Is There a Link Between Fatty Liver Disease and Diabetes?

The research team analysed blood samples extracted from fat-fed mice and human NAFLD patients. Both samples had high amounts of a calcium-binding protein termed ‘S100A6’ (this protein is released by the fatty liver and serves as a communication link between the liver and the pancreas).


‘S100A6’ adversely affects the insulin secretion ability of the beta-cells, thereby resulting in or exacerbating existing type 2 diabetes.

Biochemically, ‘S100A6’ was found to inhibit insulin secretion by activating the Receptor for Advanced Glycation End product (RAGE) on pancreatic beta-cells.

The study also presents the molecular and cellular events associated with ‘S100A6’ secretion in fatty liver, and its adverse impact on beta-cell insulin release.

However, at a therapeutic level, this study shows that removing the circulating S100A6 from blood can help in preserving beta-cell function.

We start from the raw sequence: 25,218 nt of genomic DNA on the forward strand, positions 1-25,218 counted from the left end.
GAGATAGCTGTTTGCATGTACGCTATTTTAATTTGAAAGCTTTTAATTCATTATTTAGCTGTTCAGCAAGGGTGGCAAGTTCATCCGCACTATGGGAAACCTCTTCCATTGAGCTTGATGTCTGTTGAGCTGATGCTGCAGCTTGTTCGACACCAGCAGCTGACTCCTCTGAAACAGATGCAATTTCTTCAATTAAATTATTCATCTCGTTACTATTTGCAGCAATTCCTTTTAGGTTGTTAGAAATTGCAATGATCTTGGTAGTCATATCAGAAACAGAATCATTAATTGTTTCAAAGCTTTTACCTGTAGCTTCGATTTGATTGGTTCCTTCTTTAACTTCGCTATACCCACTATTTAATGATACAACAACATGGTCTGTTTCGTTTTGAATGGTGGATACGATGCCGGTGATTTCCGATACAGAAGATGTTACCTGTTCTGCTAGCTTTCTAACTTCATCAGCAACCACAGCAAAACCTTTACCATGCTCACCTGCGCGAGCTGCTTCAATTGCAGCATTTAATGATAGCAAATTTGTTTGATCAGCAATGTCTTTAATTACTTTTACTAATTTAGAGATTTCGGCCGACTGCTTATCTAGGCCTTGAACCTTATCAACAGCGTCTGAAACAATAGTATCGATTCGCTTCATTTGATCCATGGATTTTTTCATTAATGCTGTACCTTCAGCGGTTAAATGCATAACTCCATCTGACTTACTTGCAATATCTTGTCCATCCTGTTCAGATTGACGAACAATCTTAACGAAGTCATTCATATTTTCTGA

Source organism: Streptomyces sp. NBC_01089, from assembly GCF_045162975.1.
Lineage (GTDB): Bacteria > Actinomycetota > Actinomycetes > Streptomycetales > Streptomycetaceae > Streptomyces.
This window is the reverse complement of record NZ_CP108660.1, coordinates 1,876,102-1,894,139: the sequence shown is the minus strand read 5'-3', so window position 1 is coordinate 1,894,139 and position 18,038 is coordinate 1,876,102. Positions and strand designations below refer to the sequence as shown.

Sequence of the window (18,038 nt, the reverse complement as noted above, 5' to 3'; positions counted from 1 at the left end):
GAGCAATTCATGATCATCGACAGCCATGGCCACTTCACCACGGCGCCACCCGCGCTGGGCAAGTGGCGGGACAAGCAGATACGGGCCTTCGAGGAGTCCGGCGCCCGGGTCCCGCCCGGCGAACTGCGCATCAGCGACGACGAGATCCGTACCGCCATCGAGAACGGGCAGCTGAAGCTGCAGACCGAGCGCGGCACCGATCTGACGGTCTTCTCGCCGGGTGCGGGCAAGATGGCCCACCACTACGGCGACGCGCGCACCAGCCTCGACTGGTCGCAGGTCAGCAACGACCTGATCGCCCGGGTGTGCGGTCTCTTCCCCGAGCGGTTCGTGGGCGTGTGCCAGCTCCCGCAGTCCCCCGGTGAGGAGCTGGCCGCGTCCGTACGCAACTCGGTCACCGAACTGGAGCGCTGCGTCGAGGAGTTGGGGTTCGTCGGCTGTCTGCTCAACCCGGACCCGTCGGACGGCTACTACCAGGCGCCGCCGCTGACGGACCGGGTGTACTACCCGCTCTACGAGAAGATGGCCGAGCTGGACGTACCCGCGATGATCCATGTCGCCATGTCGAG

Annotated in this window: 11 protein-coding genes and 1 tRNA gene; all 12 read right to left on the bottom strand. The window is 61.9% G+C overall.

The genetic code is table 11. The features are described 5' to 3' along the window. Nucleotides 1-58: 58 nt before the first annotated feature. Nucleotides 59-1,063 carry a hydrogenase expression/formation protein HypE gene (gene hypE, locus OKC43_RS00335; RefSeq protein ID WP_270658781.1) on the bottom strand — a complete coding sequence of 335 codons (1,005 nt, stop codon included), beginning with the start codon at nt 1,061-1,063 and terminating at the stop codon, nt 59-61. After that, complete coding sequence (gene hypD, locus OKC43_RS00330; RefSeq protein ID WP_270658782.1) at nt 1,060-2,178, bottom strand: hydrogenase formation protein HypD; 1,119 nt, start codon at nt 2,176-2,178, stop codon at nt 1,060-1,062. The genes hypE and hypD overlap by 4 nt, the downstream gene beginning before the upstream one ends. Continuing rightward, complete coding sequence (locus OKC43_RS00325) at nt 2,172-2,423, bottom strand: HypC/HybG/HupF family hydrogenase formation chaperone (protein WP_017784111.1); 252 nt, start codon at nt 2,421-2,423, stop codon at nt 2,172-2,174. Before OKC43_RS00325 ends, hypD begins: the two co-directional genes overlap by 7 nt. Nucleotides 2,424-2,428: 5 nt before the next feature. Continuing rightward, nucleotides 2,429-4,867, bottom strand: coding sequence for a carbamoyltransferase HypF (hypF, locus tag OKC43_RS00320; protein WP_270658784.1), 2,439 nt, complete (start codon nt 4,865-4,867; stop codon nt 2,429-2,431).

Furthermore, since the biochemical pathway by which S100A6 acts can now be understood, the use of RAGE antagonistic molecules can restore the functions of beta-cells in NAFLD patients, the researchers said.

“Another important observation was that the depletion of ‘S100A6′ improves insulin secretion and the regulation of blood glucose in mice, which suggests that aS100A6’ contributes to the pathophysiology of diabetes in NAFLD,” said Surbhi Dogra from IIT Mandi.

Source: IANS

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